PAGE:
Championship or not, these JackJumpers are winners
Written off by most ahead of the season, the league's newest team has made waves on and off the court in their inaugural season, while staying in the championship hunt.
Credit: May Bailey Photography
With the finals hopes of the Tasmania JackJumpers on the line, head coach Scott Roth sat alone on his couch. After a remarkable performance in their first year, the NBL’s newest team had their fate taken out of their hands in the last game of the regular season. A South East Melbourne Phoenix win would see them sneak into the top four; a Perth Wildcats victory would end their season on the spot.
“I just wanted to be by myself and watch the game, and pace when I needed to pace,” Roth told the media the following day.
The Phoenix prevailed in an overtime thriller, making Tasmania the first expansion team to make the finals in their debut season since the Gold Coast Blaze in 2008. How did Roth, the architect of it all, celebrate that momentous achievement?
“I always have a cigar, so it’s always a win for me,” he said. “That’s why I smoke a cigar before every game, because no matter what, I’ve won.”
That’s an attitude befitting of a brand new team that entered the season with zero external expectations. The Sydney Morning Herald’s Roy Ward predicted a ninth-placed finish ahead of round one; ESPN’s Josh Garlepp labelled a top four finish “daunting with the JackJumpers’ additions”; The Roar’s Paul Sutter similarly said that a finals berth would be “extraordinary” and named Tasmania as “the favourites to take out the wooden spoon”. It seemed that Roth and his team would need to take joy from a postgame cigar, because the on-court wins would be few and far between.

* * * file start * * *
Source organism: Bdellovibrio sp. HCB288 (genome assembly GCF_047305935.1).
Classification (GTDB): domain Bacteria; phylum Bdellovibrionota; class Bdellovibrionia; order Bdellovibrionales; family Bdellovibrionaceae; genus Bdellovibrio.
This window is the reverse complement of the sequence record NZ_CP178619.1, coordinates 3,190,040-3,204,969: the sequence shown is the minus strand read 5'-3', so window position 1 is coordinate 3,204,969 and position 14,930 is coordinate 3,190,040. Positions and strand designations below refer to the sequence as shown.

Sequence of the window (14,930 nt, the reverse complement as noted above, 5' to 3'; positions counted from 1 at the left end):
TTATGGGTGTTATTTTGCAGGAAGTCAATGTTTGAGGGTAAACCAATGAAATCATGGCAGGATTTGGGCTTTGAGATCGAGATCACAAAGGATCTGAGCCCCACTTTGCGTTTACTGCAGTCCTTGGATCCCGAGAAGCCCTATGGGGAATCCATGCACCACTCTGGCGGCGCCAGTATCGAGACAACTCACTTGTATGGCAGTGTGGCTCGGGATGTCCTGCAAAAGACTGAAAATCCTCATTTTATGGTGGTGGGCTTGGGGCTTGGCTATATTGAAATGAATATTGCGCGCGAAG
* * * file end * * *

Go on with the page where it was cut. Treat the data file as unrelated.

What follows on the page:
“The game of basketball is played on the court — it’s not played on paper, and if it was on paper we’d be tenth,” Roth said.
Instead, they flew past even the most optimistic predictions and produced one of Australian sport’s most extraordinary debuts. With a roster that lacked the star power of their competitors, the JackJumpers took Roth’s winner’s mentality and turned it into real wins, playing with a relentless effort and energy that matched a team that needed to prove themselves to almost every pundit in the country.
That all came to a head on Saturday night, as they became the first expansion team in NBL history to win a finals game in their debut season. They did so by beating the defending champions and minor premiers in an elimination game, spurred on by a home crowd that was among the most raucous the league has ever seen.
At the same time, they have become a group that Tasmania could easily rally behind. The island state had been crying out for more elite sport for decades, and every denial from the AFL, A League and more only reinforced the “us and against them” mindset that all Tasmanians possess from birth. Despite having just one local on their roster, development player Sejr Deans, the underdog status of the JackJumpers saw them immediately connect with the fan base in a way that few other Tasmanian teams have.
When you combine the team’s on-court success with that off-court significance, you get a debut season that will be hard to follow up. The result so far, a finals berth and a chance to play for a spot in the grand final, is already hard to believe; the way in which it has unfolded only makes it more surprising.
Finding their feet
Even two months into the season, things were looking fairly bleak for the JackJumpers. A three-week COVID-19 layoff was ended with a blowout loss to the Phoenix, dropping their record to 2-6 and placing them towards the foot of the NBL ladder.
While they scrapped and clawed defensively, they were held back by an offence that was severely misfiring.
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